In today’s edition of the Daily News Digest: Pöstlberger takes first pro victory on opening stage of Giro d’Italia to wear maglia rosa; Eisenhart, Hall win Stage 2 at Redlands Classic; Kirsten Wild wins first stage in Tour of Chongming Island; Alarcón takes stage one of the Vuelta Internacional a la Comunidad de Madrid; Mugerli wins in chaotic stage 3 final of Tour d’Azerbaidjan; Giro director Vegni says he was wary of sending Bardiani-CSF team home following doping positives; Bouhanni forced to withdraw from Tour of California; 105-year-old Robert Marchand recognised as the world’s oldest competitive cyclist; Google Doodle marks 100th Giro d’Italia; Video: Michele Scarponi. The farewell interview; Video: Steven Kruijswijk’s final preparations for the 100th Giro d’Italia; Video: Caleb Ewan – Interview at the start of stage one of the 2017 Giro d’Italia; Video: Geraint Thomas – interview before the Giro d’Italia; Video: Tom Dumoulin – interview before the race; Video: Nathan Haas receives his Fi:zi’k Giro Shoes; Video: Chasing Cancellara
Your Saturday Daily News Digest
Although the Bardiani-CSF team started the Giro d’Italia under a cloud following Friday’s news that two of its riders, Nicola Ruffoni and Stefano Pirazzi, had provided A samples positive for GH-Releasing Peptides, race director Mauro Vegni said that his hands were somewhat tied.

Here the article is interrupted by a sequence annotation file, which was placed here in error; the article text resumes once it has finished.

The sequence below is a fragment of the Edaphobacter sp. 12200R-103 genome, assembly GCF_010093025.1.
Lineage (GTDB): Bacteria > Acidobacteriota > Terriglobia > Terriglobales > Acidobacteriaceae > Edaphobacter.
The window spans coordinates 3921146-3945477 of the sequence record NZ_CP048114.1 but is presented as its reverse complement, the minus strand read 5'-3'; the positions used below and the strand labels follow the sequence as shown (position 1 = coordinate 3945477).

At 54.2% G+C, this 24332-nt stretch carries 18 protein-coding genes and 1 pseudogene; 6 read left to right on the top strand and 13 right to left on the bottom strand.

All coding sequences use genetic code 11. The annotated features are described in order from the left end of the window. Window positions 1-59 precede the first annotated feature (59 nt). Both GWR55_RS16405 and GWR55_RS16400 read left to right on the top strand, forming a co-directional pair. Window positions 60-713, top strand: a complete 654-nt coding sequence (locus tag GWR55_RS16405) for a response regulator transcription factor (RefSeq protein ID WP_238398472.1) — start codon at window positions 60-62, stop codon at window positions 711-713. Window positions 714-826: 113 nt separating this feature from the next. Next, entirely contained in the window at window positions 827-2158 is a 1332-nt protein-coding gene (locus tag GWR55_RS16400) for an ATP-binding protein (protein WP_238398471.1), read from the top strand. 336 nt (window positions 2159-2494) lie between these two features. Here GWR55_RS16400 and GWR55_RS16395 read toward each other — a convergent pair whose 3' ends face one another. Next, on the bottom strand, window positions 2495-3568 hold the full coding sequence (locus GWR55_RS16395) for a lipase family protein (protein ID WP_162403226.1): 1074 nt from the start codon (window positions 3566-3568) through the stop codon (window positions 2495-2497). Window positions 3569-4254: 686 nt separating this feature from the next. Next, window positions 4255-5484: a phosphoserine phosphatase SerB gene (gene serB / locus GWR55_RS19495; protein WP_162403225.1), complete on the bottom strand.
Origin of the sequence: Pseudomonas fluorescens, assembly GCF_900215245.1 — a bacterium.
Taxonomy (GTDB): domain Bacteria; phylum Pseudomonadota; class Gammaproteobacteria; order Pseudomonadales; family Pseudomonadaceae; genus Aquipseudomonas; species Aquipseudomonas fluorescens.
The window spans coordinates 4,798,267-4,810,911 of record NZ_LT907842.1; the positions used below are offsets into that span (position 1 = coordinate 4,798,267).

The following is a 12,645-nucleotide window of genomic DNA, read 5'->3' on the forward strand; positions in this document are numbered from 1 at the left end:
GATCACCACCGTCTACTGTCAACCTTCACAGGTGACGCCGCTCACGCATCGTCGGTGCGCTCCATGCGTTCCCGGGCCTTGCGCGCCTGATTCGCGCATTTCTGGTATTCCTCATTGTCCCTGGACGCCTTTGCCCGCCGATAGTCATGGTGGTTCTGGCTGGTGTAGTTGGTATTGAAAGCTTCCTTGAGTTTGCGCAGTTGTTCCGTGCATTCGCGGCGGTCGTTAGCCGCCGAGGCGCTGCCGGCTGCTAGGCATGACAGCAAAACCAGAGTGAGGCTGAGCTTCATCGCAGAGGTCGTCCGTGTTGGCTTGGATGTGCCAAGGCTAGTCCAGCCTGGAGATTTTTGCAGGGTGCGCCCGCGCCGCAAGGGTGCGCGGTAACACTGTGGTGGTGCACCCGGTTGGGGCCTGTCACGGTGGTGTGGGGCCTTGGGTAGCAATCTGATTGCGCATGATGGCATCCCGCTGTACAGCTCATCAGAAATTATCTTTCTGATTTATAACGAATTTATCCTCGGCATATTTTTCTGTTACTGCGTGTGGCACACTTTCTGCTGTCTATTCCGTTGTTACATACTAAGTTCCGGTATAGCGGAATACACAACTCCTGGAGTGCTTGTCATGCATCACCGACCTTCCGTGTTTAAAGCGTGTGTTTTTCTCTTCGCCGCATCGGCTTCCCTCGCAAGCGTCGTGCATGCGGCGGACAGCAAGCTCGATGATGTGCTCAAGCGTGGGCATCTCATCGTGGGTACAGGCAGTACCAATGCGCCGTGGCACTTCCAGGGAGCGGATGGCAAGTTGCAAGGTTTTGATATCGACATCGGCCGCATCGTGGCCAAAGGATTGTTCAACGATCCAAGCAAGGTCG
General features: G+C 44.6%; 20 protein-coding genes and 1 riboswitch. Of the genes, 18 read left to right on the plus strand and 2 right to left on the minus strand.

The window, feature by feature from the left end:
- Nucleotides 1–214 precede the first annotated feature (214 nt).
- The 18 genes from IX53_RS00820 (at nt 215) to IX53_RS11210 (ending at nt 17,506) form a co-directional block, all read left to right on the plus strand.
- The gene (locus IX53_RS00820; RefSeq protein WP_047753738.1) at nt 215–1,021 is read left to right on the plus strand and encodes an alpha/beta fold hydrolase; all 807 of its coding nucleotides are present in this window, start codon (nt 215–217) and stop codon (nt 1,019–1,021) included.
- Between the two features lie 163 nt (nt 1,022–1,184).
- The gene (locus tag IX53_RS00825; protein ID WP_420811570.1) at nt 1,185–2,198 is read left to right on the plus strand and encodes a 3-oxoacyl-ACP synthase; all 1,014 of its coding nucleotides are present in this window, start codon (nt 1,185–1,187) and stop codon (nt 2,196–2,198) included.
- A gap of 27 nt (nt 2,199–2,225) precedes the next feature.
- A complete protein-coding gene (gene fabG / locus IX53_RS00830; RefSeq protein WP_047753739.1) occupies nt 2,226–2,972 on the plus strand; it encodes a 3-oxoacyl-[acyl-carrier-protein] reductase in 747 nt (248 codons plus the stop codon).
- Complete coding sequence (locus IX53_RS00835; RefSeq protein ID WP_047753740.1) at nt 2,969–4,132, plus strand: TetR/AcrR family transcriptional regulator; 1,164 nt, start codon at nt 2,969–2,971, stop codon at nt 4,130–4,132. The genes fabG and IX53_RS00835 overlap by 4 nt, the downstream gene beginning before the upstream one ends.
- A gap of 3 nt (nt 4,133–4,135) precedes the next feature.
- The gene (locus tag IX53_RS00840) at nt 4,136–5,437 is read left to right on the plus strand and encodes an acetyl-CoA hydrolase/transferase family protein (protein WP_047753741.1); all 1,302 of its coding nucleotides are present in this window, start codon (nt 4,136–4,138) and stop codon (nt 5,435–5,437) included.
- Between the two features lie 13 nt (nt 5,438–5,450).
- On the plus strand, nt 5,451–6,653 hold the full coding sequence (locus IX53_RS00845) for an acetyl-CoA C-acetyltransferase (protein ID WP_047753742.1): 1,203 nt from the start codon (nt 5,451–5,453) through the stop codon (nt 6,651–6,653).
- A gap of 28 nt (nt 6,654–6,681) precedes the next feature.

“I could’ve technically [sent the team home] given the damages to our image, but I wanted to wait, because if the B sample comes back different, they could ask the Giro for damages,” said Vegni, according to Cycling Weekly. “We need to wait until it’s clear. If it is clear [they are positive], I can ask for damages from the team. The damages were already done, though, when the media comes out with it. The damage is done already, unfortunately.”
Pirazzi won the mountains classification in the 2013 Giro d’Italia, and also took a stage in 2014. Ruffoni is four years younger at 26, and is a sprinter. He took two stages plus the points classification in the recent Tour of Croatia.
If the B samples confirm the positives, UCI rules permit a team suspension of 15 days to 45 days as it has two doping cases. However it may take some time for this point to be reached, and thus the team started the race on Friday.
“I’m sorry for the Giro, for Italian cycling, and that team represented Italian cycling. It shows that you have to keep your attention high for doping, because unfortunately, there’s always an idiot,” Vegni said. “It happened, it’s sad, but the Giro has so much more to it. The media reported on it, which they should have, but they gave much news to the party going on at the presentation.”
Click through to read more at Cycling Weekly.